How can Swindon’s opposition score if they don’t have the ball?
Swindon Town’s strategy under Mark Cooper is meant to be one of dominance in possession and passing football, and yet our opponents seem to be scoring frequently of late. Ron Smith asks how can the opposition score if they seemingly don’t have the ball?
Looking at the key statistics after the pathetic weekend FA Cup defeat, I couldn’t have been the only one to notice that victors Macclesfield Town scored four goals without reply despite Swindon Town winning 59% of the possession. It was also how the Silkmen turned their 41% possession into 14 shots – of which eight were on-target – when Town managed only five shots and a single Ryan Mason shot on target.
The ability of our opponents to score more than one has been the story of the season so far. In Swindon’s 20 games, we’ve conceded in a total of 13 and on averaging conceding 2.08 goals per game. Compare this ratio to the 2012/13 season when Town conceded an average of 1.56 goals per game.
Swindon have been largely dominant in possession too this season, winning the battle for the ball on 12 matches, playing out for 50/50 in three, and losing possession five times – versus Wolves, Preston, Walsall, Plymouth and MK Dons – but only in two of these matches did the opposition’s percentage go above 52%. However, the percentage won by Town has been hardly Barcelonaesque, flirting around the 50-58% level, still providing opponents with important time to build their own momentum.
Importantly, winning the possession battle does correspond to higher instances of Swindon being able to secure a clean sheet. Town have secured seven clean sheets from their 20 games, with six of those secured in games when 53% or more possession has been won by the Robins. A further one instance occurred when drawing possession. However, of those 12 games in which Town have won more than half of possession, it still remains just a 50% likelihood for clean sheets in those circumstances. But is this high a enough return..?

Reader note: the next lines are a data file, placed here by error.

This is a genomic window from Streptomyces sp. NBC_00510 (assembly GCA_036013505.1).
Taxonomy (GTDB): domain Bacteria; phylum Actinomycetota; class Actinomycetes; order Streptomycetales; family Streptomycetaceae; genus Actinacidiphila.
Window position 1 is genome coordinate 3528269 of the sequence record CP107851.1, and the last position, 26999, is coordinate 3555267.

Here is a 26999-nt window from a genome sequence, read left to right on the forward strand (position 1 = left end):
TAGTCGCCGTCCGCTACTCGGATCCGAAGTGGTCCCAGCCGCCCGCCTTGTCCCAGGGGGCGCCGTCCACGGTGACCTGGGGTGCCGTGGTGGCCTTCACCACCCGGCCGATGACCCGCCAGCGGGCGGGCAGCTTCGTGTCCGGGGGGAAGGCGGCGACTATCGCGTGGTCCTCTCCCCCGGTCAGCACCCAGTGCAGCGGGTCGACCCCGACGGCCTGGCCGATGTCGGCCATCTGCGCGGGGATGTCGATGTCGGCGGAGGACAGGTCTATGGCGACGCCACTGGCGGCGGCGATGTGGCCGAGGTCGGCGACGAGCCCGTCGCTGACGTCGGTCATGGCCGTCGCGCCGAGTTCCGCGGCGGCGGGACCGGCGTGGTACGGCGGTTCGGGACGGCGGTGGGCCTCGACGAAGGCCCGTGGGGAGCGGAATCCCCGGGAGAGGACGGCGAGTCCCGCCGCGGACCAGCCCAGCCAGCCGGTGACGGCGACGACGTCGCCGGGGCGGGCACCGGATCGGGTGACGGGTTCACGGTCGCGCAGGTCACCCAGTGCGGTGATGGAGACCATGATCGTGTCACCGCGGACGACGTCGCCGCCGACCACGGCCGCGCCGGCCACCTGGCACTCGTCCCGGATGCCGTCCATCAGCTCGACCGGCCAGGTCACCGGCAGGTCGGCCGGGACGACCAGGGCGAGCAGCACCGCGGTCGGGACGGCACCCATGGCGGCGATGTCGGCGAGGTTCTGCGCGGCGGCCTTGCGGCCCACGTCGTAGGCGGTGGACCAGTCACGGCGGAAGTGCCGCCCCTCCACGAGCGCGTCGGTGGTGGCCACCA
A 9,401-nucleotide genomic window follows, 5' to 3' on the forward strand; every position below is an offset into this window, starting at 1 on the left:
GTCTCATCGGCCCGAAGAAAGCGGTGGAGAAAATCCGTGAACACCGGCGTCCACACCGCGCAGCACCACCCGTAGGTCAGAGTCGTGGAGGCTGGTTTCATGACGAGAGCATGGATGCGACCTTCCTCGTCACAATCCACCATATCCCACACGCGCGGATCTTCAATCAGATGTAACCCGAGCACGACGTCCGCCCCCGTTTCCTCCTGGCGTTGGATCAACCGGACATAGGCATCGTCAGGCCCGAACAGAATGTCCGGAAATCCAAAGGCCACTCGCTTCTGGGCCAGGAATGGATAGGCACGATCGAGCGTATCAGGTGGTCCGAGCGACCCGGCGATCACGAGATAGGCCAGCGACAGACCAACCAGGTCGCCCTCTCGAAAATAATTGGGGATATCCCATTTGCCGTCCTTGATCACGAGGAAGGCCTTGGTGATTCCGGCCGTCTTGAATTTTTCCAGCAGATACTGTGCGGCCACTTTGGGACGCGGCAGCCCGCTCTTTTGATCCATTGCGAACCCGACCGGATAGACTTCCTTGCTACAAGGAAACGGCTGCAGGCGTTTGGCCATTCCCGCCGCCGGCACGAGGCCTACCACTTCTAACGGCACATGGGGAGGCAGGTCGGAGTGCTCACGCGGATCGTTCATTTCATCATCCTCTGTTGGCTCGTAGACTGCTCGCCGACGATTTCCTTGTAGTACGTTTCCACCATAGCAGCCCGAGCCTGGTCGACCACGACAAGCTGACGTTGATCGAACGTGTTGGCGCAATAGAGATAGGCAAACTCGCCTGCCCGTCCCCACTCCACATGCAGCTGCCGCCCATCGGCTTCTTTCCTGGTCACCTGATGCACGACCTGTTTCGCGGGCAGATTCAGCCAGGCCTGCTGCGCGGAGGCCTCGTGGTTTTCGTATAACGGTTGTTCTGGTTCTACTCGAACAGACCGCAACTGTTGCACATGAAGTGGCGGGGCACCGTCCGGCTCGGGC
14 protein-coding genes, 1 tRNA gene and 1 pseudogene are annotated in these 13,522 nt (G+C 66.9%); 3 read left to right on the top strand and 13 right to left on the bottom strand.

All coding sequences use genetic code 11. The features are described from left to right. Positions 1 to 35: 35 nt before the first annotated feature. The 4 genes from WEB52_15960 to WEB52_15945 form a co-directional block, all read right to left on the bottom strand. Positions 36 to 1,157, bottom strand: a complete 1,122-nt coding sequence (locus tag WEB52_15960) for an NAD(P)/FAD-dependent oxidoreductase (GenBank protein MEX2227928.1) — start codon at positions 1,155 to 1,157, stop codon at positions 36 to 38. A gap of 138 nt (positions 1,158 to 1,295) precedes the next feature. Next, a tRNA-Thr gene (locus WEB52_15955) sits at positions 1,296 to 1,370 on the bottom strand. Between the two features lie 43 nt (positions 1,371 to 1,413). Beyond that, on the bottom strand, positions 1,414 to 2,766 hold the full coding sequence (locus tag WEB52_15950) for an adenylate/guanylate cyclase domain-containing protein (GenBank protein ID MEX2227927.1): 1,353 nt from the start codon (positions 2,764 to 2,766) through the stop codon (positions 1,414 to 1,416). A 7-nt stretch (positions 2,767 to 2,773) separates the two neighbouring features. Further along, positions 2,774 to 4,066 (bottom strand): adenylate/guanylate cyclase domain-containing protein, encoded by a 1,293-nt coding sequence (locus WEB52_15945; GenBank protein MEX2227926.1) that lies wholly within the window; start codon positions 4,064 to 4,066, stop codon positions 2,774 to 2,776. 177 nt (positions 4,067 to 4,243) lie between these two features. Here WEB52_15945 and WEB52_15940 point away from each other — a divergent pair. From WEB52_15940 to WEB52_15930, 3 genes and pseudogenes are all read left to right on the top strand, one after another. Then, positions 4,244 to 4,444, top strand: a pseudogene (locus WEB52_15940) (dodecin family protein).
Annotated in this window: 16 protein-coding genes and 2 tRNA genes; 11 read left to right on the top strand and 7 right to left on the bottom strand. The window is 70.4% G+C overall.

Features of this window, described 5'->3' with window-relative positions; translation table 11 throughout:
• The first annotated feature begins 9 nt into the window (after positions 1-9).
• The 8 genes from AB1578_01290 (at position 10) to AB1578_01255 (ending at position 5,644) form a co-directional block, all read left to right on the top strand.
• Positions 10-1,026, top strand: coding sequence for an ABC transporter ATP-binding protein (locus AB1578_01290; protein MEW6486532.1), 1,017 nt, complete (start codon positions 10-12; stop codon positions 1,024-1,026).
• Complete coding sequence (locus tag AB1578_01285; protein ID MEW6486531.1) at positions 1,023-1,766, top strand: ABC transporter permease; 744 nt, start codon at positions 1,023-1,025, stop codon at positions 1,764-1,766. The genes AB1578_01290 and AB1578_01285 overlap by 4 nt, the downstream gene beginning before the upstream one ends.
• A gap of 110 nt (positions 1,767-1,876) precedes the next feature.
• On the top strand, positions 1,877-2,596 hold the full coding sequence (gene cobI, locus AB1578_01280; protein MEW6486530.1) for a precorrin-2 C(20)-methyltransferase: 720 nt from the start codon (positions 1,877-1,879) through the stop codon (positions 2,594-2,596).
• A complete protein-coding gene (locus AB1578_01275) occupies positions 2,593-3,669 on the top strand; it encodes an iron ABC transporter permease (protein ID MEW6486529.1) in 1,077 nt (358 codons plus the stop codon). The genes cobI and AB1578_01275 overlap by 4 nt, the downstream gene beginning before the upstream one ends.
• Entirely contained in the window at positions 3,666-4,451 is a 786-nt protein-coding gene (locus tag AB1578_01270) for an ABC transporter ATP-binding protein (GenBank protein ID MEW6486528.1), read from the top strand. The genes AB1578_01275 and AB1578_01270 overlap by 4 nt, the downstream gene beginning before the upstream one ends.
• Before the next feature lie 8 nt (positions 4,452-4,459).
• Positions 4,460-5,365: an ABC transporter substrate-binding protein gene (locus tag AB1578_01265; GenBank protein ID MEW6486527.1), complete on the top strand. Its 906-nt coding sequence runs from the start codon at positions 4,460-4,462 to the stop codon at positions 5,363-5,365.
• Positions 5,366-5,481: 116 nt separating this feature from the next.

The worry is that in the previous two games Town have won – above average – 59% and 63% respectively of the ball, yet they’ve conceded six goals. While five were easily scored against Port Vale, the fact they were able to seemingly waltz through the central defence twice underlined the weakness in the defence to concede at least two per game. As for Macclesfield, I just can’t bear to watch as Town’s defence make such simple errors against the Silkmen’s rapid attacking.
Fortunately, excluding Port Vale and Macclesfield, Town have conceded in only two games in eight when winning at least 53% possession – at Peterborough and Shrewsbury. However for whatever reasons, whether it be a dip in form; laziness; complacency; tiredness after dominating possession; or purely retaining possession deep and making mistakes close to our goal, these instances are inexcusable and exceptions to the usual rule that our opposition fortunately don’t score when they don’t have the ball.